Dr. Lisa Belden, Assistant Professor, Biological Sciences
Dr. Belden, in collaboration with Dr. Jill Sible, examined the mechanistic cellular basis of embryonic responses to stress in amphibians, with a focus on understanding the role of different cellular networks in regulating responses to DNA damage caused by UV-B radiation.
Dr. Taranjit Kaur, Assistant Professor, Biomedical Science
Dr. Kaur used Terminal Restriction Fragment Polymorphism (T-RFLP) and 16sRNA to characterize bacterial and fungal flora in a habituated population of wild chimpanzees in East Africa. Infectious zoonotic agents transmissible from non-human primates are of significant public health importance and hence, the benefit of introducing these techniques is enormous in terms of detecting emerging infectious diseases and characterizing potential reservoirs.
Dr. Christina Petersson-Wolfe, Assistant Professor, Dairy Science
Dr. Petersson-Wolfe's study is designed to examine the potential link between microbial inoculants used in dairy feed and subsequent mastitis caused by the bacteria Enterococcus spp. The first objective of this project is to examine the ability of enterococci to survive the fermentation process observed during the production of dairy feed. Secondly, it is our goal to study the ability of these bacterial strains to cause mastitis in the bovine mammary gland.
Dr. Pamela Murray-Tuite, Assistant Professor, Civil and Environmental Engineering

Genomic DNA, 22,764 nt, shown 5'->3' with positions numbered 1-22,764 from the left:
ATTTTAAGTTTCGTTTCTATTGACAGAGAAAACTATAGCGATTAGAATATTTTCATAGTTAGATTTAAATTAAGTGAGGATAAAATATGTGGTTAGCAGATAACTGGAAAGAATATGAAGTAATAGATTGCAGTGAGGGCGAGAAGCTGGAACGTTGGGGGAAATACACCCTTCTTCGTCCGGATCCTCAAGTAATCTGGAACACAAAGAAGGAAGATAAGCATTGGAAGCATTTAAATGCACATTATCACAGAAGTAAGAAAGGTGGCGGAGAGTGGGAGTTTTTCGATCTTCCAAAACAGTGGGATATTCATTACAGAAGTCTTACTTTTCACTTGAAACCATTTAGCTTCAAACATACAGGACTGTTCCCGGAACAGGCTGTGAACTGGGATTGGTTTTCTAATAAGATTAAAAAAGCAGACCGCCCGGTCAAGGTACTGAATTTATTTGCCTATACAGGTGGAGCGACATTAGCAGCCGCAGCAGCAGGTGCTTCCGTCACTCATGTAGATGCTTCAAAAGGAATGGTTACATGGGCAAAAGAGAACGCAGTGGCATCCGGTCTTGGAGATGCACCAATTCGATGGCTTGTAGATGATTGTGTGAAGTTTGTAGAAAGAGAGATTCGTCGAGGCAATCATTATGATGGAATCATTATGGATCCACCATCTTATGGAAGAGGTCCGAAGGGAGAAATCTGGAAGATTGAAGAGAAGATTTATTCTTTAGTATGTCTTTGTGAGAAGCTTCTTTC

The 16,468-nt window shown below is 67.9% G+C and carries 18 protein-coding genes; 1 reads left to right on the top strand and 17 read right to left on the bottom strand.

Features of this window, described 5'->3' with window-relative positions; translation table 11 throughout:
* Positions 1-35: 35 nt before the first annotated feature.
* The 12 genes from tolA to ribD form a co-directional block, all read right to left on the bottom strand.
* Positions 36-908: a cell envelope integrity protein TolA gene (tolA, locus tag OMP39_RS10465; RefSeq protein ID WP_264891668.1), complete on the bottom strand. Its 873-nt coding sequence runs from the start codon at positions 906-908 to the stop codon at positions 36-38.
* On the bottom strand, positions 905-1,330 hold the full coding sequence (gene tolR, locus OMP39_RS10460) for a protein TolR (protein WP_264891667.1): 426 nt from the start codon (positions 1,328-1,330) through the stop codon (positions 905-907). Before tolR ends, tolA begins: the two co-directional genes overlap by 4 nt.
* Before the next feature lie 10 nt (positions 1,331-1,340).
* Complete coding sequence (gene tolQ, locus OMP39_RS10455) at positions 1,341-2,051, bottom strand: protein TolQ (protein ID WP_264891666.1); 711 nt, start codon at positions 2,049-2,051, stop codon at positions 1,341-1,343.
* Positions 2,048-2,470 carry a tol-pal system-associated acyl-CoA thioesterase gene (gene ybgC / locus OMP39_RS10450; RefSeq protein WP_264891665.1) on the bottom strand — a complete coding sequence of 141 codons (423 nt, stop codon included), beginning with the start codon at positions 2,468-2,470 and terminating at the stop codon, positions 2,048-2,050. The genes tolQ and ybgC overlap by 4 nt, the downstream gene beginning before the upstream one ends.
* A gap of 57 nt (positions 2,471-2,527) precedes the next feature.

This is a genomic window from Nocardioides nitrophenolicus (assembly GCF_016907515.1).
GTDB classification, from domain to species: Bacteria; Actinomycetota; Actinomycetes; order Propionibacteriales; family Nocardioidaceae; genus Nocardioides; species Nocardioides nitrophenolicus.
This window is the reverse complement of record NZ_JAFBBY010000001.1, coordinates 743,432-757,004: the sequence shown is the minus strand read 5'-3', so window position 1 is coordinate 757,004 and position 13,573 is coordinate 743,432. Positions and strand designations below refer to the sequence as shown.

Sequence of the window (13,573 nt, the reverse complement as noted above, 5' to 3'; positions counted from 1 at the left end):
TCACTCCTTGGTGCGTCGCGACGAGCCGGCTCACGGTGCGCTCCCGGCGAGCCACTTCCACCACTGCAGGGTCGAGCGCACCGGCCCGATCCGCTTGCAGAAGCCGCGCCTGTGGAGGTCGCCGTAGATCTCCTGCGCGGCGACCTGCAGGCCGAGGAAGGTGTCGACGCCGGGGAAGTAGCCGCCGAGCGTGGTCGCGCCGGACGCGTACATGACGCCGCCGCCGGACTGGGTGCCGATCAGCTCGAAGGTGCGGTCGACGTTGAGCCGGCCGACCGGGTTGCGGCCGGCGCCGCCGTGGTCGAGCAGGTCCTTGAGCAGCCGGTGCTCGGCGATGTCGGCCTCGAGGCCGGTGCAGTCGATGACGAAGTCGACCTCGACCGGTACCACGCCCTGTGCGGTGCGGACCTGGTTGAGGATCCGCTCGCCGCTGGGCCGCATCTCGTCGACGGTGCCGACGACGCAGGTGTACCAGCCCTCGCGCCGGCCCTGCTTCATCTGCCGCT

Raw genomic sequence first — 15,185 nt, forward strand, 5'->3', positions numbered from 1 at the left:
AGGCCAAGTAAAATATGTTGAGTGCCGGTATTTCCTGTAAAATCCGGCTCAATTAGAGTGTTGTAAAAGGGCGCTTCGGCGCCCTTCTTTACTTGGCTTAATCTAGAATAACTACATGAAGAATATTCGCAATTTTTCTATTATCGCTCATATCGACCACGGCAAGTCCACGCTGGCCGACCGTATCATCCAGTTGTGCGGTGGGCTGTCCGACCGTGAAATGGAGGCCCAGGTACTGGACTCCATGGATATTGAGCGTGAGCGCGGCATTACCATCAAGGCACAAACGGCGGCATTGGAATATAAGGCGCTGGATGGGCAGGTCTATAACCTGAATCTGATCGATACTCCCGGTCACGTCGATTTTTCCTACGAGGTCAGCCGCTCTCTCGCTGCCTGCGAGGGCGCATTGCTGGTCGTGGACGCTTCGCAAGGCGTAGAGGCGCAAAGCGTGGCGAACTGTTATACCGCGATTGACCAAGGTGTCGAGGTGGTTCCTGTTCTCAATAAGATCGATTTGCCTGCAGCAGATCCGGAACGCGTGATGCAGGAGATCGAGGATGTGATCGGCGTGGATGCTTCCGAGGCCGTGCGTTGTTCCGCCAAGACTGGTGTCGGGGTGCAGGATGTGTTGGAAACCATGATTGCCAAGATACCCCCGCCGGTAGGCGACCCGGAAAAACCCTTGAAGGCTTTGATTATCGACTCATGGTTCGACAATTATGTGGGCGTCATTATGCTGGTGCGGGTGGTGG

An area of increasing concern with regard to terrorism in transportation is the possibility that a malicious entity obtains hazardous materials (hazmat) and uses them as a weapon. Dr. Murray-Tuite's research investigates the feasibility of using probabilistic neural networks (PNN) to identify hijacked hazardous materials trucks. PNN is a pattern classification technique that will identify when vehicles have reasonably deviated from their original routes, considering congestion and traffic incidents that require “normal” re-routing.
Dr. Nichole Rylander, Assistant Professor, Mechanical Engineering
The objective of Dr. Rylander's project was to characterize the response of laser irradiated tissue with multi-walled carbon nanotube (MWNT) inclusion to variations in MWNT characteristics and laser parameters through both experiments and development of a novel computational treatment planning model. Combinatorial therapies utilizing nanotechnology such as MWNT and laser therapy have the potential to provide a more effective and minimally invasive alternative to customary surgical resection of tumors.
Dr. Liquing Zhang, Assistant Professor, Computer Science
Dr. Zhang analyzed the role of gene conversion in three Brucella bacterial genomes with economic, agricultural, and national security importance. Identifying the differences and similarities in this important aspect among the three species will not only enhance our understanding of the role that gene conversion plays in bacteria evasion of immune systems, but also shed light on the possible mechanisms of their virulence and host preference that can be used for providing genetic targets for rapid discrimination among the three bacteria.